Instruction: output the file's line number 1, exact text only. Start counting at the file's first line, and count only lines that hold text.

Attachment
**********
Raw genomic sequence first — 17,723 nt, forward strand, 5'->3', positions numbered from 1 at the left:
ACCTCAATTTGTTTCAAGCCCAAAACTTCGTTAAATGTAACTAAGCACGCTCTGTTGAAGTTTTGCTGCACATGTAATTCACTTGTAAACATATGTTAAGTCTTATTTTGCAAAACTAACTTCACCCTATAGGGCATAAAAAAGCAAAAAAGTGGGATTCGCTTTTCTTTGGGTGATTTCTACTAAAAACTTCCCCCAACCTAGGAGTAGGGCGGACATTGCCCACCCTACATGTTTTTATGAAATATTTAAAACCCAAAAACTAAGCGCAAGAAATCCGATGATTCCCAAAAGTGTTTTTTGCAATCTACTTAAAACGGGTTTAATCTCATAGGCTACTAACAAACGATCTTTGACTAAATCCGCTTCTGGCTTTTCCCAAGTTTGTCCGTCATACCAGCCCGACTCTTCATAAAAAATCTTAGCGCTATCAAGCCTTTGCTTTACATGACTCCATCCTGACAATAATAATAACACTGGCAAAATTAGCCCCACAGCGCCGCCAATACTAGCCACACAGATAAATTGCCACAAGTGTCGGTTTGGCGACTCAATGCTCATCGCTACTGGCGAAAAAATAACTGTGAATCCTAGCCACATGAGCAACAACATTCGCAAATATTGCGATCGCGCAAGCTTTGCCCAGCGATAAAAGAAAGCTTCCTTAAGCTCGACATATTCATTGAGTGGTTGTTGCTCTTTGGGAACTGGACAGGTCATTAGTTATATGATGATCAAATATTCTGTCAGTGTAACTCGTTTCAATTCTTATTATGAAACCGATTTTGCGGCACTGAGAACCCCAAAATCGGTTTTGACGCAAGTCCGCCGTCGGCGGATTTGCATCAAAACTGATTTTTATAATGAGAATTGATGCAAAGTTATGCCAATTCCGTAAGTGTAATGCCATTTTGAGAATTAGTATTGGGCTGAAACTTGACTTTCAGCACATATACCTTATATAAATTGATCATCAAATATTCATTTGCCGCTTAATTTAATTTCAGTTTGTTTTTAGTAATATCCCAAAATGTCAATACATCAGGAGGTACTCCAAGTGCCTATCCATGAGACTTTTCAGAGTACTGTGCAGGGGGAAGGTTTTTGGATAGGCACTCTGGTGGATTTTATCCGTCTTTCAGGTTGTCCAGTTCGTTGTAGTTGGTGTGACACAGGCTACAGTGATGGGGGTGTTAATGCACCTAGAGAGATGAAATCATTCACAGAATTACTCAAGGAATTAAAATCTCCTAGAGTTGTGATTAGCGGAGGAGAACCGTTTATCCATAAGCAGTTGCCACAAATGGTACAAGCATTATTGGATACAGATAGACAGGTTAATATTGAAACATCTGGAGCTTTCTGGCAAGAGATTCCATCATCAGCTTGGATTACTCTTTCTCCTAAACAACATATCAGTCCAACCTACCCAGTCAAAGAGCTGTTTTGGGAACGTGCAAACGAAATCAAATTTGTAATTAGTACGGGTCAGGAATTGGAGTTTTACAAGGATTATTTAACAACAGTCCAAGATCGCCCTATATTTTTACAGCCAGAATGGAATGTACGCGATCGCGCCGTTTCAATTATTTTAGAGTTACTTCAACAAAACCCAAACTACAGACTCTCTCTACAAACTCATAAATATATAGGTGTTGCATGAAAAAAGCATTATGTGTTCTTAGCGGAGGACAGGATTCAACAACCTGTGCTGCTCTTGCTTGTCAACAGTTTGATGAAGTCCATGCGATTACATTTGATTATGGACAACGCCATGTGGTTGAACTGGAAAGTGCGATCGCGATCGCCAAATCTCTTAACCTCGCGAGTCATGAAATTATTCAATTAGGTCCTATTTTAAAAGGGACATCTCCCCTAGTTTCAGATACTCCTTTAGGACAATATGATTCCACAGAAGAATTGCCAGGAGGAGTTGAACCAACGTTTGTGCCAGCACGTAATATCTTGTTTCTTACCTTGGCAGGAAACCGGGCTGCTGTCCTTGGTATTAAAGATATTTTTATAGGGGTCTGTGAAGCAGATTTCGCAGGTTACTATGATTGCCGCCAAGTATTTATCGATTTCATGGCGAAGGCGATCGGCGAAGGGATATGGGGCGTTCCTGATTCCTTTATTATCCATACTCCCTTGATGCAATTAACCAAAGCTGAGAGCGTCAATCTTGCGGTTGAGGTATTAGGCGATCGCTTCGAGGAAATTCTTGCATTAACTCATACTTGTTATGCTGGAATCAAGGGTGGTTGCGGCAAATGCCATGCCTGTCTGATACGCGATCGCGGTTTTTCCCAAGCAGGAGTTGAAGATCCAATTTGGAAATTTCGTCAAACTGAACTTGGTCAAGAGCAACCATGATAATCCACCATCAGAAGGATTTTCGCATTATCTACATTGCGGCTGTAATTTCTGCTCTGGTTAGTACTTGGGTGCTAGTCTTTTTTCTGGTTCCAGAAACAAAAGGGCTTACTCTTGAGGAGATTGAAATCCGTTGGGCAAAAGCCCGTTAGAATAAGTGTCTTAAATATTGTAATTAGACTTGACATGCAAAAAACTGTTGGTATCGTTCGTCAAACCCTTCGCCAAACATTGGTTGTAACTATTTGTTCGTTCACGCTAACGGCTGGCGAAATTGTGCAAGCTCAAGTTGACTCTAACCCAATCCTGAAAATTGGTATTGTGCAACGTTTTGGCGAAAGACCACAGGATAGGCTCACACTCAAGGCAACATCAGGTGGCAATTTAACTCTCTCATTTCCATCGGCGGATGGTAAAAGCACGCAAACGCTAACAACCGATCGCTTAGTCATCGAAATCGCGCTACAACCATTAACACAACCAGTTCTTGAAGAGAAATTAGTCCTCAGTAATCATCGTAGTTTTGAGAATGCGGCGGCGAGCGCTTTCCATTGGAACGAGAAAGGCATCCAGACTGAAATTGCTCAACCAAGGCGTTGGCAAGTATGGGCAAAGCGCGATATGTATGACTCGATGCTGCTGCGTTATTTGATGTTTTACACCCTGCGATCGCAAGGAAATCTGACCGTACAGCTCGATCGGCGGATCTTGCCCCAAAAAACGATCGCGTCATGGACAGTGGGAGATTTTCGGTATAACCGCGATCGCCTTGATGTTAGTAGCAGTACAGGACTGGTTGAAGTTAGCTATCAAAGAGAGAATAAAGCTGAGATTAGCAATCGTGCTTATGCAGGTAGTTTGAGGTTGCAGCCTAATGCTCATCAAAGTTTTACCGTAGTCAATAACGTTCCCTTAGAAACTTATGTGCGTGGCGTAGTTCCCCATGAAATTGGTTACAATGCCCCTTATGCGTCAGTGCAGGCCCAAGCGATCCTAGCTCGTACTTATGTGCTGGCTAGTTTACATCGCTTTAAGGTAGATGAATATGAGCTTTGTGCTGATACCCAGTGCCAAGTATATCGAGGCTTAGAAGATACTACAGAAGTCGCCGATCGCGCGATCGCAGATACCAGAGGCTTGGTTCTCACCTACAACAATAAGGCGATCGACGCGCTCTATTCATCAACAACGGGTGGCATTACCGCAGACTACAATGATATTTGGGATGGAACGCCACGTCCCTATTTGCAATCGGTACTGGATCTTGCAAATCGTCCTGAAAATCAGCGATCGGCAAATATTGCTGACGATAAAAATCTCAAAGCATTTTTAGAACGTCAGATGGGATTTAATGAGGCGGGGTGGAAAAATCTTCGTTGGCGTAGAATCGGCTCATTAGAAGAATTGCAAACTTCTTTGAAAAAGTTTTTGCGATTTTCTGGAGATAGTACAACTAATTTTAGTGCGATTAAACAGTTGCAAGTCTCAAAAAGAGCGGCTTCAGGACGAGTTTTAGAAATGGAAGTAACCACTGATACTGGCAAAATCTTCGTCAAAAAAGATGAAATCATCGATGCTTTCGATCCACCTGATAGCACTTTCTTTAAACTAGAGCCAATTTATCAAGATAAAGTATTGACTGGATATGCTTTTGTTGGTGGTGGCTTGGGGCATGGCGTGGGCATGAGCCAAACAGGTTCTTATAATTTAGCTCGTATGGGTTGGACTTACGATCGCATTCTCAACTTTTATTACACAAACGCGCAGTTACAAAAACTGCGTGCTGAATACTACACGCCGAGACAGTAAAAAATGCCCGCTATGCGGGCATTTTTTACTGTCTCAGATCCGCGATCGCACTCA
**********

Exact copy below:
Raw genomic sequence first — 17,723 nt, forward strand, 5'->3', positions numbered from 1 at the left: